When I met my ex husband over twenty years ago, he used to call me the woman who worked the room. We went to parties and out for margaritas on Thursday nights. I loved going out and getting dressed up. We used to host parties for every season: A chocolate party before Christmas, a harvest dinner in the fall, brunches in the spring and there were many potlucks at our house during the winter.
If someone wanted to drop by, I was all for it. If my husband wanted to pull together a barbecue at a moment’s notice, I was in the kitchen making appetizers and shitty party favors. I secretly wanted to be Martha Stewart and live like we were the cast of Friends: Always surrounded by people with somewhere to go and something to do.
Then we had kids. Before my first child was born, I had invited everyone to his birth and to our house afterwards because I literally thought I’d be walking around in heels serving cookies on a damn platter. All those guests did me in and in the days that followed the guests kept coming, the phone kept ringing and I didn’t answer the door or the calls.
I couldn’t. I felt like a different person. My husband asked what happened to the social butterfly I used to be around the time my son was three months old. There was a part of me that hoped she would return but even the thought of her wore me out.
I think my extroverted chip got pushed out of my body when I had him. And it never came back.
Now, I have three teenagers. They are 18, 16, and almost 15. I am not a full on introvert and I get it when another mom cancels or says she can’t or explains she just doesn’t freaking want to do something.
It now seems like the introverted moms of the world are speaking out because we want to make it okay for each other. We want it to be okay if we don’t show up. We want to normalize. Not having the energy is enough of a reason to cancel. We want to feel like we aren’t the only ones who hate the gatherings, the parties, the school functions because we simply don’t have any reserves left after caring for our families. This doesn’t mean we don’t want to do anything that involves leaving our house, it just means we don’t want to do as much of it.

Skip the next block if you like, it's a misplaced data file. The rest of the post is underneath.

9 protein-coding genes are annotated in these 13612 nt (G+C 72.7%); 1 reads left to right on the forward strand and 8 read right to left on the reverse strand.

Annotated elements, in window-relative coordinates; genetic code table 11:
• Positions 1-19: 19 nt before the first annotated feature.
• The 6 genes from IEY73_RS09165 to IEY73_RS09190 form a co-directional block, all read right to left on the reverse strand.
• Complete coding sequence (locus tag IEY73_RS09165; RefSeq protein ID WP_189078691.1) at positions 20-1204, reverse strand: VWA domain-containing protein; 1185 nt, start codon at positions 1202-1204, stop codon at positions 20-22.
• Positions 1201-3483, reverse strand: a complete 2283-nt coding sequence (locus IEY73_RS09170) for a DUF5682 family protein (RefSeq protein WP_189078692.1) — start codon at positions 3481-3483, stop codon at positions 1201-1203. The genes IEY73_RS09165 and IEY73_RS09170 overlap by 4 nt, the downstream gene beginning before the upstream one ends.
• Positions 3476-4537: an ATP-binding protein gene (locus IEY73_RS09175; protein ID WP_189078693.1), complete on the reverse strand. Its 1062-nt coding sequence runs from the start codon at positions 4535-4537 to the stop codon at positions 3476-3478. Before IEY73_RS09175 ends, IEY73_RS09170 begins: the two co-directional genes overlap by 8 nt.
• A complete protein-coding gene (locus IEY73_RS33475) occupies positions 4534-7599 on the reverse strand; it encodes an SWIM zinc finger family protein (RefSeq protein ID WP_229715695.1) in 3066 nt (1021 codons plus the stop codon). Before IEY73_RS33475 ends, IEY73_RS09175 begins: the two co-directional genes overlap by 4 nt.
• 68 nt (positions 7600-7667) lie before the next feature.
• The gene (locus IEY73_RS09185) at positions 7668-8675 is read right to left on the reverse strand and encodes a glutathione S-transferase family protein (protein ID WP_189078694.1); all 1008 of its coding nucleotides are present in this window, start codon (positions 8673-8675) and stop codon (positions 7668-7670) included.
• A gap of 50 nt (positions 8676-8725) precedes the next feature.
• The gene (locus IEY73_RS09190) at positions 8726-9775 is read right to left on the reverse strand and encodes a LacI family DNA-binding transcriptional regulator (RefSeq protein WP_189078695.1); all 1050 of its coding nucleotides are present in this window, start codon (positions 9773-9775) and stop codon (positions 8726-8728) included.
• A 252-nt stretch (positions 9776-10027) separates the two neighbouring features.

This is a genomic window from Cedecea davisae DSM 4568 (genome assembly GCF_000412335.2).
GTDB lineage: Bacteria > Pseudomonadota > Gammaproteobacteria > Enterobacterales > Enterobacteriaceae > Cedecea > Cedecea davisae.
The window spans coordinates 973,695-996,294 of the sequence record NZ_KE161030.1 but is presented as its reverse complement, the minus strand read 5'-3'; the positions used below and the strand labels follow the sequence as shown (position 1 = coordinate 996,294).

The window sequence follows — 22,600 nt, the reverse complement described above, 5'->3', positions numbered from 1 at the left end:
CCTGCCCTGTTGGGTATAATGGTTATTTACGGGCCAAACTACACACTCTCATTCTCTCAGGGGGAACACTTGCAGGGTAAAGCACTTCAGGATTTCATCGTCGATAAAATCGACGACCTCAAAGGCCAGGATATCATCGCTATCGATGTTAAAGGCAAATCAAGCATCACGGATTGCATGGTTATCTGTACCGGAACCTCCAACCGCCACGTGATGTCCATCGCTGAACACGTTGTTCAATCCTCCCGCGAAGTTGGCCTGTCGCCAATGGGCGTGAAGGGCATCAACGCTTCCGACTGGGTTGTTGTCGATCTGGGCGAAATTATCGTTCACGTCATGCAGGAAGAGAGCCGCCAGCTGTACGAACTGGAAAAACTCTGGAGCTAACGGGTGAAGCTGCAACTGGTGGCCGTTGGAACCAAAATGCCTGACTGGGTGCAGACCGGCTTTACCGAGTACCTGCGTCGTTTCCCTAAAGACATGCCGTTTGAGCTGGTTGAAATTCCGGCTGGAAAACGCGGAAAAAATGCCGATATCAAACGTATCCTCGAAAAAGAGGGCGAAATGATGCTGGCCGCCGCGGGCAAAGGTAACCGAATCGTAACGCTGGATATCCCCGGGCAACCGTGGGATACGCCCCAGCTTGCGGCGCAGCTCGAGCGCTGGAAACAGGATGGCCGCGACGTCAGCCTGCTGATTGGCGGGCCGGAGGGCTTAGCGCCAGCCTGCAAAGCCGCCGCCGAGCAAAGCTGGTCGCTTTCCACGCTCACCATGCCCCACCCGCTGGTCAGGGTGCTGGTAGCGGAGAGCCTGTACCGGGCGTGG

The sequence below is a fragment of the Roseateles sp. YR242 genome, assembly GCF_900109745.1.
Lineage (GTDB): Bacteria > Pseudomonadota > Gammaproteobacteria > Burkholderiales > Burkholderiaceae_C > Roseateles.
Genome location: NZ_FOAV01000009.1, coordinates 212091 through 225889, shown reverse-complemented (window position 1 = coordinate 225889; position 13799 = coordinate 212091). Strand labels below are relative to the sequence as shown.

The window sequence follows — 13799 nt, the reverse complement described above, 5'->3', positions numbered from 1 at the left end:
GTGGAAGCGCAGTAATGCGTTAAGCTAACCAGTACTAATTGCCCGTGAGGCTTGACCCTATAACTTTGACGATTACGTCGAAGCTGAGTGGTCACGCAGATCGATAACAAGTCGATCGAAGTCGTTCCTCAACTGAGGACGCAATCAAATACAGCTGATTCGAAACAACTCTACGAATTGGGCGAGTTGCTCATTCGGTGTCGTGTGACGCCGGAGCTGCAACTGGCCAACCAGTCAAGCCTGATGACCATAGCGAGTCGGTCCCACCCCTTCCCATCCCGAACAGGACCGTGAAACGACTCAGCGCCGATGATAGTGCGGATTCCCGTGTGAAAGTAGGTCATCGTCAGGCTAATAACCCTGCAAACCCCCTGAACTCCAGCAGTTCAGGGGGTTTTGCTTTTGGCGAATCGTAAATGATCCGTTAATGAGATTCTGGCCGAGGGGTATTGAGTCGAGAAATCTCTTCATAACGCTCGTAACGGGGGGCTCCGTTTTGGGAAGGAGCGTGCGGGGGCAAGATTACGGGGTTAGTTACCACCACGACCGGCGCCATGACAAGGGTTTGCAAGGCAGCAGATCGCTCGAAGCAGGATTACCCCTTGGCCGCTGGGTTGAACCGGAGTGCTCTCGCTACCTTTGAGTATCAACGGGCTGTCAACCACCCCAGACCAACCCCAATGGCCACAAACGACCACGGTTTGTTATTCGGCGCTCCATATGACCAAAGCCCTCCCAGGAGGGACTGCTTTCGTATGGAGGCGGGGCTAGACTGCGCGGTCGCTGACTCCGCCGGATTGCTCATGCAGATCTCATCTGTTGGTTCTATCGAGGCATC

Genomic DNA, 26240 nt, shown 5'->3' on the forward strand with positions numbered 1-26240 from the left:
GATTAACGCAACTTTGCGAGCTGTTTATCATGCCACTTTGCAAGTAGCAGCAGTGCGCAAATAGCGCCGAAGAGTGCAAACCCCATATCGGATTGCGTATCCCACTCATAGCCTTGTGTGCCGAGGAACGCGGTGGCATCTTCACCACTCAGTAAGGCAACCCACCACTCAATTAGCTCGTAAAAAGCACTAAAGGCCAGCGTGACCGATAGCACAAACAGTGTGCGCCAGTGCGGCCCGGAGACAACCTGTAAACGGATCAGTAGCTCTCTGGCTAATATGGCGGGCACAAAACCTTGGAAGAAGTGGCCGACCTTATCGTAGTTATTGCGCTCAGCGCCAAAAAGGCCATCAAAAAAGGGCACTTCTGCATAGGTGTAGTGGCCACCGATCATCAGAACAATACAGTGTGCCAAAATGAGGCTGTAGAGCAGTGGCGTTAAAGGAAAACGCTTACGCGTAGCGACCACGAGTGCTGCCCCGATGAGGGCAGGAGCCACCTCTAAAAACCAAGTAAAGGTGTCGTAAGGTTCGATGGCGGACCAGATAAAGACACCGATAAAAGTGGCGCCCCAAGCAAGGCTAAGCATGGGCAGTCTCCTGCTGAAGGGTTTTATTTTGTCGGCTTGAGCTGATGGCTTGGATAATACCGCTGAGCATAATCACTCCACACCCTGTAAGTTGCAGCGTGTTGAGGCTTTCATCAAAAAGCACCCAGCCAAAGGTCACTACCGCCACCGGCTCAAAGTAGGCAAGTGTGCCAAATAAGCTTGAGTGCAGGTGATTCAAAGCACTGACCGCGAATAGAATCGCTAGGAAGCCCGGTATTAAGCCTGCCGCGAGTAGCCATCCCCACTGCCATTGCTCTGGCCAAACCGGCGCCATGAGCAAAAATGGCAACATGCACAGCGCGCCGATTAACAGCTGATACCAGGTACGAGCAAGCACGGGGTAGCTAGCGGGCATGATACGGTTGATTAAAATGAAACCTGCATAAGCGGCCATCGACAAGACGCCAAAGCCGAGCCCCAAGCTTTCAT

My kids make fun of me because my kind of a weekend evening involves my favorite candle and a 90s movie marathon. I can’t be asked to do something during the day, and at night because that’s too much social time for me. I need time to recharge so I can be at my best the next day for my kids, and for myself.
If I’m seeking pleasure outside my four walls it’s for an early dinner with girlfriends, a pedicure, massage, or maybe a stroll through Target. Is it exciting? To a lot of people, it isn’t. But it is the way I want to live my life right now. Maybe my extroverted self will come back but if it doesn’t, I am more than content with staying in, reading a book, or puttering around my house with the Food Network in the background.
Not every mom is an introvert– we are all different and we all get our energy from different sources. However, now more than ever moms are saying enough is enough. Tending to my family, my job, my home, myself, and my social life is too much. Something has to give and at this stage in our lives, we are more than fine to pass on a play date if it means we get to catch up on some rest or go get a facial instead.
We have no problem skipping the party so we don’t have to wear a bra or pants and can sit and eat chips on our sofa.
It takes a lot of work to be on all the time and we want to be on for our families as much as possible and we are finding the best way to recharge is to say ‘no’ to certain things instead of committing to every invite and feeling resentful and stretched too thin.
If that makes moms today introverted, then I guess that is what a lot of us are.